The EPA has issued its annual update of EJSCREEN, which the Agency describes as “a tremendously popular tool, consistently ranking as one of EPA’s most used tools available through the Agency website.”
EJSCREEN was created in 2012 as an environmental justice (EJ) screening and mapping tool that utilizes standard and nationally consistent data to highlight places that may have higher environmental burdens and vulnerable populations. Since being made available to the public in 2015, EJSCREEN has been viewed over 211,000 times, says the Agency.
Indicators and distance
EJSCREEN employs 12 environmental indicators (e.g., traffic, lead, air toxics), plus race and income. According to the EPA, the program is for predecision use only. “Because of the need to provide national consistency, EJSCREEN considers a limited number of environmental indicators, and therefore excludes some local, state, regional and national data sets that may be important to understanding the EJ characteristics of a given location,” says the Agency. EJSCREEN outputs should be supplemented with additional information and local knowledge before taking action to address potential EJ concerns, the EPA notes.
The limited capabilities of EJSCREEN can be understood by looking at one of its key inputs—distance from certain facilities. For example:
- Clean Air Act risk management plan (RMP) sites are included because of the potential severe effects of an accidental release of a highly hazardous substance into the air.
- Resource Conservation and Recovery Act (RCRA) treatment, storage, and disposal facilities (TSDFs) are included because they were the focus of much early EJ research and community action.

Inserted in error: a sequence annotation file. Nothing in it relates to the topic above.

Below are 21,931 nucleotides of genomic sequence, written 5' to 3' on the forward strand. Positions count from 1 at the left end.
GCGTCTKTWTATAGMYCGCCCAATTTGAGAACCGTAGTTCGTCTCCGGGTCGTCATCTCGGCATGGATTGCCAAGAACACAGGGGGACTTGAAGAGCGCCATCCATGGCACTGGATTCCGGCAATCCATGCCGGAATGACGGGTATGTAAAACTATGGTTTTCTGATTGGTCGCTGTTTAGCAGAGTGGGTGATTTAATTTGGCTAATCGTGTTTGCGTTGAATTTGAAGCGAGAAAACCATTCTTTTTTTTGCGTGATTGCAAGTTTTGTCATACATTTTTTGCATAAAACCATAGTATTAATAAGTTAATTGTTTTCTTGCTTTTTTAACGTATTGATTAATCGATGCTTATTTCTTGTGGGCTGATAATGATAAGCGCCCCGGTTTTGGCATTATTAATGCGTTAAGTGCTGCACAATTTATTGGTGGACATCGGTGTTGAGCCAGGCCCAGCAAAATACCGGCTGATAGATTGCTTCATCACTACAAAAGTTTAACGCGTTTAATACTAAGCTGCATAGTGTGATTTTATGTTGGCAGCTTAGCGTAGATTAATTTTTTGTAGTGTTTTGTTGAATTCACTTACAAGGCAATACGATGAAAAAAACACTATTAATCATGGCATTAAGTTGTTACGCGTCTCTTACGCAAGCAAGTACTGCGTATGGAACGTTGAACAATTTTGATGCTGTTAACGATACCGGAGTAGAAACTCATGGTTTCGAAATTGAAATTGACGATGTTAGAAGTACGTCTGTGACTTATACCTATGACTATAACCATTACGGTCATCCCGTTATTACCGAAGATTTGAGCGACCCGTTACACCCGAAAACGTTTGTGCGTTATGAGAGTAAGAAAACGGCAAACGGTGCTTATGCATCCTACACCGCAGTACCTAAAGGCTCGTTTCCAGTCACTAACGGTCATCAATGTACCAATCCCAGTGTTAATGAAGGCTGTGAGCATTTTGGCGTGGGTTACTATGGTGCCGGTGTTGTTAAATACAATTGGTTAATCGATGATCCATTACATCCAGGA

- EPA National Priorities List (NPL) Superfund sites are included because of the concerns associated with being in close proximity to an NPL site.
Generally, EJSCREEN uses distance-weighted proximity to the above sites as a proxy for the potential impact of specific types of facilities related, for example, to regulated emissions from specific facilities. In other words, risks are aggregated from many sources and do not represent risk estimates for individual facilities.
“Site-specific risk estimates would require much more data and analysis, beyond what could be reasonably be [sic] included in a national screening tool,” says the Agency. However, EJSCREEN does include some environmental indicators highlighting potential exposure (e.g., ambient concentrations of PM-2.5 and ozone).
According to the EPA, the updated version incorporates the most up-to-date demographic and environmental data available. It also includes improvements based on feedback from users. This year’s update includes the following “highlights”:
- A revised water data layer that “vastly improves” user ability to screen for surface water pollution;
- The ability to look at municipalities as distinct geographic areas—a common request from local government users—in addition to states, counties, and census boundaries; and
- New map layers that provide data on public institutions, such as schools and public housing.
EJSCREEN and instructions on how to use it are available here.